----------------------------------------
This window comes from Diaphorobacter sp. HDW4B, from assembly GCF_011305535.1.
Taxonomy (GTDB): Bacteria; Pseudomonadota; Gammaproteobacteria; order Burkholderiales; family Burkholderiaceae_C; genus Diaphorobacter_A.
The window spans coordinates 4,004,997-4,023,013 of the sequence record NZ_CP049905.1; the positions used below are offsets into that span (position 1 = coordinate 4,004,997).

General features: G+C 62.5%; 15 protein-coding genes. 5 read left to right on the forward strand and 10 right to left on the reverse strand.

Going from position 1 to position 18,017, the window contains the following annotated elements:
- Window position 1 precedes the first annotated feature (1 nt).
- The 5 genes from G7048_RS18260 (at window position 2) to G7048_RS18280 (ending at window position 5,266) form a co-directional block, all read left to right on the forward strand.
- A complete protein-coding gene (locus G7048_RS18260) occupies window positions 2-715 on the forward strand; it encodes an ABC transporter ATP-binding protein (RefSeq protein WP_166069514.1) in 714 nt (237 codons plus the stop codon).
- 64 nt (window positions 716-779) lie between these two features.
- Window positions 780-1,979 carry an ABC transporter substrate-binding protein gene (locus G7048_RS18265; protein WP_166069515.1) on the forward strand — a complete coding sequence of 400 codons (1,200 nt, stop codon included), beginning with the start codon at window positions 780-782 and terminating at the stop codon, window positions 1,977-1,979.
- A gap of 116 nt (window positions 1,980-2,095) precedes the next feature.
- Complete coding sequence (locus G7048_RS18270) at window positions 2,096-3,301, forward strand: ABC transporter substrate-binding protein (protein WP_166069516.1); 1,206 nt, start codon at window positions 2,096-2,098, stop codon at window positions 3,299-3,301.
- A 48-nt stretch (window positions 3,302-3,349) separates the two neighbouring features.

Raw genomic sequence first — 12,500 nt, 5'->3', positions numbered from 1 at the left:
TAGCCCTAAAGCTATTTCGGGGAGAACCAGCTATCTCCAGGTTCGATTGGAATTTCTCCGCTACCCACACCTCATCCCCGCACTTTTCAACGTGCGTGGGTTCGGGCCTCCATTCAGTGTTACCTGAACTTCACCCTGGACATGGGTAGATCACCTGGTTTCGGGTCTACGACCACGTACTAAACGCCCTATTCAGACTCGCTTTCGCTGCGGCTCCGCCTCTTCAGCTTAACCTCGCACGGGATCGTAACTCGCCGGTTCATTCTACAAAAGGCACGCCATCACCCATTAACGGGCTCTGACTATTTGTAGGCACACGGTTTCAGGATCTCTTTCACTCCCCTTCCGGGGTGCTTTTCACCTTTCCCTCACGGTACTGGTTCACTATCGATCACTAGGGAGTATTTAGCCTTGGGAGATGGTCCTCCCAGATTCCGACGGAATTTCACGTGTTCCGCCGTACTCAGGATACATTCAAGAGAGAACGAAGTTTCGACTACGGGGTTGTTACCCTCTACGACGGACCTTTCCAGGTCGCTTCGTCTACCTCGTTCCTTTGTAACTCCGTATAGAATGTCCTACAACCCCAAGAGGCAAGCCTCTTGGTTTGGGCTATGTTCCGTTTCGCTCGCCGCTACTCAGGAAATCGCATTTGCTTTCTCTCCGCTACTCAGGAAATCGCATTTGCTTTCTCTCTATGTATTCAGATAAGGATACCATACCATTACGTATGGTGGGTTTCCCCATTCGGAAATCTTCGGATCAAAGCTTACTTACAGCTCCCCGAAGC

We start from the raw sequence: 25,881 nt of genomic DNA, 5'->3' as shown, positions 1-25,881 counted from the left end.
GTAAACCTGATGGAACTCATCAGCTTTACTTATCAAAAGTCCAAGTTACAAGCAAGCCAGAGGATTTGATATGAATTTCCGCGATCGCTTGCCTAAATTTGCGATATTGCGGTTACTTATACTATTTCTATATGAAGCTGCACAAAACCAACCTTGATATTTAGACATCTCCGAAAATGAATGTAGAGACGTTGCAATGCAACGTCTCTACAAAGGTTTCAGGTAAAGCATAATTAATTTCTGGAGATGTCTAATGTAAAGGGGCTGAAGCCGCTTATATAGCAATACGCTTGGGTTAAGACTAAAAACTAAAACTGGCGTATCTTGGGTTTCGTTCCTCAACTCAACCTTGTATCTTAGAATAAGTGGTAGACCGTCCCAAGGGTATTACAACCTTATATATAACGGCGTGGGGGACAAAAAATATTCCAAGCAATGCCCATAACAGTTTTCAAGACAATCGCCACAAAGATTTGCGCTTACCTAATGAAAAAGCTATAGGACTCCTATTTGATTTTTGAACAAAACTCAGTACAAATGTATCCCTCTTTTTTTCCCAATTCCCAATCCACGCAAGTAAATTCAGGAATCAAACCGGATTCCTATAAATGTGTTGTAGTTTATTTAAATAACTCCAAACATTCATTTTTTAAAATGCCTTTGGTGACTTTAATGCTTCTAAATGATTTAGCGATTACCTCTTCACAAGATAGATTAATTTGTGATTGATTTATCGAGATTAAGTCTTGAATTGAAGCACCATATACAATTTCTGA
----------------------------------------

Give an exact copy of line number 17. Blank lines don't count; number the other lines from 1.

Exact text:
GTAAACCTGATGGAACTCATCAGCTTTACTTATCAAAAGTCCAAGTTACAAGCAAGCCAGAGGATTTGATATGAATTTCCGCGATCGCTTGCCTAAATTTGCGATATTGCGGTTACTTATACTATTTCTATATGAAGCTGCACAAAACCAACCTTGATATTTAGACATCTCCGAAAATGAATGTAGAGACGTTGCAATGCAACGTCTCTACAAAGGTTTCAGGTAAAGCATAATTAATTTCTGGAGATGTCTAATGTAAAGGGGCTGAAGCCGCTTATATAGCAATACGCTTGGGTTAAGACTAAAAACTAAAACTGGCGTATCTTGGGTTTCGTTCCTCAACTCAACCTTGTATCTTAGAATAAGTGGTAGACCGTCCCAAGGGTATTACAACCTTATATATAACGGCGTGGGGGACAAAAAATATTCCAAGCAATGCCCATAACAGTTTTCAAGACAATCGCCACAAAGATTTGCGCTTACCTAATGAAAAAGCTATAGGACTCCTATTTGATTTTTGAACAAAACTCAGTACAAATGTATCCCTCTTTTTTTCCCAATTCCCAATCCACGCAAGTAAATTCAGGAATCAAACCGGATTCCTATAAATGTGTTGTAGTTTATTTAAATAACTCCAAACATTCATTTTTTAAAATGCCTTTGGTGACTTTAATGCTTCTAAATGATTTAGCGATTACCTCTTCACAAGATAGATTAATTTGTGATTGATTTATCGAGATTAAGTCTTGAATTGAAGCACCATATACAATTTCTGA